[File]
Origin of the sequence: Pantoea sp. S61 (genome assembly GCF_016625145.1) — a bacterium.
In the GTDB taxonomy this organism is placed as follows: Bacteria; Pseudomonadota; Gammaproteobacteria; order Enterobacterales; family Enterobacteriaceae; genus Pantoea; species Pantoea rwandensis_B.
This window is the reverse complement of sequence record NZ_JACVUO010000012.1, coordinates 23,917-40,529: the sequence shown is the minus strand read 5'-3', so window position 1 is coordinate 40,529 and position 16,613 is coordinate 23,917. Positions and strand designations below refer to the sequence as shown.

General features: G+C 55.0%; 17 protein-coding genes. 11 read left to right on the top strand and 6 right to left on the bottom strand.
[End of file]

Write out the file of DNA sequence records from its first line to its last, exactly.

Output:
Origin of the sequence: Pantoea sp. S61 (genome assembly GCF_016625145.1) — a bacterium.
In the GTDB taxonomy this organism is placed as follows: Bacteria; Pseudomonadota; Gammaproteobacteria; order Enterobacterales; family Enterobacteriaceae; genus Pantoea; species Pantoea rwandensis_B.
This window is the reverse complement of sequence record NZ_JACVUO010000012.1, coordinates 23,917-40,529: the sequence shown is the minus strand read 5'-3', so window position 1 is coordinate 40,529 and position 16,613 is coordinate 23,917. Positions and strand designations below refer to the sequence as shown.

General features: G+C 55.0%; 17 protein-coding genes. 11 read left to right on the top strand and 6 right to left on the bottom strand.